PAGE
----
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TIGER & Impossible Objects: Creating Thermoset-Based Composites

INTAMSYS industrial 3d printing

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Based in Wels, Austria, TIGER has offices around the world, to include North America, Europe, and Asia. Originally founded as a paint shop in the 1930s, the TIGER business has grown and changed impressively over the years, now with eight production facilities and sales networks in almost 50 countries. Today, they specialize in materials such as powder coatings and inks, and the company has plans to collaborate with Impossible Objects for further development of materials for thermoset-based 3D printing.

As the two companies work together to expand additive manufacturing processes for their client base, their mission is to offer greater strength in critical applications for clients engaged in the production of components that must be fail-proof for industries like aerospace or automotive.

The development team at TIGER sought out a partnership with the Northbrook, Illinois-based Impossible Objects due to their considerable expertise in developing composites; in fact, the US manufacturer of 3D printers and materials relies on a composite-based additive manufacturing process (CBAM) for production of materials that are high-performing and lightweight, as explained on their website:

“It produces parts stronger than other additive manufacturing technologies, faster than traditional composite methods, with more design freedom, and a broader selection of materials, including carbon fiber and fiberglass paired with Nylon and PEEK.”

CBAM also offers users the ability to manufacture parts with stronger, more consistent mechanical properties—in comparison to regular polymer-based 3D printing.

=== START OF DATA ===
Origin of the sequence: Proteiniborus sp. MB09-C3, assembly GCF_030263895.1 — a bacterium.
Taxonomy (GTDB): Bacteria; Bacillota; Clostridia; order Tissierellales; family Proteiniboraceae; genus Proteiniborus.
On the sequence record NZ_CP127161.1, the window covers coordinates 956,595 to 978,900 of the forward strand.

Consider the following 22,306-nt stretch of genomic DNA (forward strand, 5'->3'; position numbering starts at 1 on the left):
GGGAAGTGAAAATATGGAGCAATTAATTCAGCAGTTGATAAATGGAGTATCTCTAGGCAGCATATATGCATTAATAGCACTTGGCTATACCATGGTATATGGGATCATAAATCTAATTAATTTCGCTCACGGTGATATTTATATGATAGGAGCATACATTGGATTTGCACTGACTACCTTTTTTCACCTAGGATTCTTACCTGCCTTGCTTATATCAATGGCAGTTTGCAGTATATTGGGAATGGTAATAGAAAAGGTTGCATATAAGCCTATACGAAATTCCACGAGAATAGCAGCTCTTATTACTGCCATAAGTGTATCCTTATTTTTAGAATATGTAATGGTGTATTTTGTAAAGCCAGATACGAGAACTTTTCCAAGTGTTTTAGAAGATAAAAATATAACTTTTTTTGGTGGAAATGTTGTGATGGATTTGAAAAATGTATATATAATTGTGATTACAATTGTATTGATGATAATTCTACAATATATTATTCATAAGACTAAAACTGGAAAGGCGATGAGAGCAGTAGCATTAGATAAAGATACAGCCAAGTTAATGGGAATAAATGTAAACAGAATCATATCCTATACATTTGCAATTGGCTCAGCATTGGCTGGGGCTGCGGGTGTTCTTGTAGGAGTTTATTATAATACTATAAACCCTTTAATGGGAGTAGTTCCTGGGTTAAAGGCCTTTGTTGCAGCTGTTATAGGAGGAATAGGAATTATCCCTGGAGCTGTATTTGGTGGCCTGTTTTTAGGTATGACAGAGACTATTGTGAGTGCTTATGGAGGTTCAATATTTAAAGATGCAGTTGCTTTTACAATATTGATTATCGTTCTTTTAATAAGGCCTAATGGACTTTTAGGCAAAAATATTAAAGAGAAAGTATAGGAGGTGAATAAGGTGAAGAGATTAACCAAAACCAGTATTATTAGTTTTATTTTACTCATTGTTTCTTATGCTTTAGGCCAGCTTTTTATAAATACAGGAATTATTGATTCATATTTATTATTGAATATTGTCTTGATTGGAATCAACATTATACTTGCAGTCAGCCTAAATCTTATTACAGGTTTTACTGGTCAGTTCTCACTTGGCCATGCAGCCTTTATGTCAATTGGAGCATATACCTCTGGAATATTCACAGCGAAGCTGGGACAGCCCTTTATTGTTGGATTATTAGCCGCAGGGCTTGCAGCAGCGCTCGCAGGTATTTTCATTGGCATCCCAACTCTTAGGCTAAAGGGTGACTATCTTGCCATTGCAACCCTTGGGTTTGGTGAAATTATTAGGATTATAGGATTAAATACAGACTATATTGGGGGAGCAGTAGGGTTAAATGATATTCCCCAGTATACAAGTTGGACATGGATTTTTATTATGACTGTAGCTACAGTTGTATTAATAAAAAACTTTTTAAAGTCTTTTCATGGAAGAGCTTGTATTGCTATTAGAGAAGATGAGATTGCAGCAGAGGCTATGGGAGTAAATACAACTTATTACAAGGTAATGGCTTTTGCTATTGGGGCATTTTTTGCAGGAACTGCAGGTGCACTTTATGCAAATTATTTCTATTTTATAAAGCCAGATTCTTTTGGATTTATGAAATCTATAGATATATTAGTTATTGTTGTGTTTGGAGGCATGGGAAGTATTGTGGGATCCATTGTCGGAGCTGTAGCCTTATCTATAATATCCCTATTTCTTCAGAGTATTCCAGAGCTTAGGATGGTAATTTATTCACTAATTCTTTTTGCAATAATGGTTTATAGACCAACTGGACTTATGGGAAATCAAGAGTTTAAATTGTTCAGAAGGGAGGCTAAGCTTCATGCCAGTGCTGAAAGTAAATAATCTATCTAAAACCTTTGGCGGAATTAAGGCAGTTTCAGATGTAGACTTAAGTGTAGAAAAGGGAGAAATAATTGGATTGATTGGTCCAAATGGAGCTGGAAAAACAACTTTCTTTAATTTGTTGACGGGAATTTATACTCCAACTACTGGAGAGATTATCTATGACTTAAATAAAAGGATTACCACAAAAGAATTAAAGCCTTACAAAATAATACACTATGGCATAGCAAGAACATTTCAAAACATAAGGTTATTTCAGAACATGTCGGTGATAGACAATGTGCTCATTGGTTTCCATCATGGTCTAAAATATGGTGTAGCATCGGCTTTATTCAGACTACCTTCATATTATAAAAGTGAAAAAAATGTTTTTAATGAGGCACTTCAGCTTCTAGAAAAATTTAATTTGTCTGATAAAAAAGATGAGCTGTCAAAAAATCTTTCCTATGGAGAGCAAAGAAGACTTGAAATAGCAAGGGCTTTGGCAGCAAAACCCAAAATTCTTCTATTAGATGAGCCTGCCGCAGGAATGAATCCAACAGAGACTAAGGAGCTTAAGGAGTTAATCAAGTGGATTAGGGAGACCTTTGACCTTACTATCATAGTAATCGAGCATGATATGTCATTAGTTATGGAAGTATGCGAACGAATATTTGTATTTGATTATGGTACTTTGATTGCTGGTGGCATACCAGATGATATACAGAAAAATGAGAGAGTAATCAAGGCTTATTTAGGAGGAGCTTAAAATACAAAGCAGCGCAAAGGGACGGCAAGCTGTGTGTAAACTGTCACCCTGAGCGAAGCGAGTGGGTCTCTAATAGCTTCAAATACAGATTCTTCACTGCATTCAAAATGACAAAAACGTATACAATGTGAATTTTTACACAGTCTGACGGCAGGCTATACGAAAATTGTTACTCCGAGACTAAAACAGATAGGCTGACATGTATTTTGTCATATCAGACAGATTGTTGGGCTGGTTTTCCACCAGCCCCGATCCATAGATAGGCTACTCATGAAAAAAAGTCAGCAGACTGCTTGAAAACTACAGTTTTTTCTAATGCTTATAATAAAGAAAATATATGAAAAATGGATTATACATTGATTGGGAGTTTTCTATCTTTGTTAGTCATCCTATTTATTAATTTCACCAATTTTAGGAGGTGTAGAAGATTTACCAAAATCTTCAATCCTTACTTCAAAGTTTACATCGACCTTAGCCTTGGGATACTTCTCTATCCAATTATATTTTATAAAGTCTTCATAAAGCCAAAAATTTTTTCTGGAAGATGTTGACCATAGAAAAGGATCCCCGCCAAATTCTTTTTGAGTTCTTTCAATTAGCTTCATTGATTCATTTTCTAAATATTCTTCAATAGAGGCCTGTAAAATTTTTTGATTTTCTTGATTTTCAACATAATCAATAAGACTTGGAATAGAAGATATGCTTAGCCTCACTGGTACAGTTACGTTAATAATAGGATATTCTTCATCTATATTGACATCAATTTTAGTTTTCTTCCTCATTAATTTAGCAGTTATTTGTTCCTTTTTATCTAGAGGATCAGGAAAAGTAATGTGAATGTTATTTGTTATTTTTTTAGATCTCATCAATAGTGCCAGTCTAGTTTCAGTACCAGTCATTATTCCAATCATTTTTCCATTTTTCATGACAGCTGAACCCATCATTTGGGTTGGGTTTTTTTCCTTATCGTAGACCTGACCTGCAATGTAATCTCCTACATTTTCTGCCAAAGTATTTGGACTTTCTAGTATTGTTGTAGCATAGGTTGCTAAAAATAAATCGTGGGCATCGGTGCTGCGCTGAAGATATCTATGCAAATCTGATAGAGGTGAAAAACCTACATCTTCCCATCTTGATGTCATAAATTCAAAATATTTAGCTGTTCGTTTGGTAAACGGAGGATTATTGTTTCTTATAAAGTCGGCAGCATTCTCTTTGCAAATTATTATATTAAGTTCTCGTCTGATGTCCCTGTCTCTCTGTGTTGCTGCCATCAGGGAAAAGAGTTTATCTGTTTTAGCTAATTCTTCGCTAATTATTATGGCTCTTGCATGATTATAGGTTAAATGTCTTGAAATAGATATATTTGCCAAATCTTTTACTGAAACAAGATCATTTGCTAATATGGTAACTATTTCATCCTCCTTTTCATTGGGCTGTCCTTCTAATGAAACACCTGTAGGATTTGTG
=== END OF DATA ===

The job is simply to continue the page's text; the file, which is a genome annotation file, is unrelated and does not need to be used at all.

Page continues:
These parts offer better temperature performance, durability, and can be made ten times faster than other manufacturing processes. Their progress has been dynamic throughout the years, from announcing their initial pilot project to the rewards of significant investment rounds worth millions, to the continued evolution of materials development for industrial 3D printing users.

And as the TIGER team explains in their recent press release sent to 3DPrint.com, thermoset materials have some advantages:

  • Ability to remain in a permanent, solid-state
  • Outstanding isotropic performance
  • Dimensional stability
  • Low density
  • Adjustable flame-retardant behavior

Both companies involved in this recent collaboration expect that the development of a new 3D printing thermoset-based composite will play a major role in helping industrial users meet their goals in the future for production.

The CBAM-2 by Impossible Objects. (Image: Impossible Objects)

TIGER will continue to fall back on its background in the processing of thermoset materials, along with the production of high-quality coatings used on car parts, furniture, construction equipment, and other agricultural and industrial machines used by their clients. Finishing solutions from TIGER provide greater functionality to parts with better prints, improved protection, added texture and effect, and of course, better aesthetics via gloss and color.

What do you think of this news? Let us know your thoughts! Join the discussion of this and other 3D printing topics at 3DPrintBoard.com.

[Source: TIGER/Impossible Objects press release]

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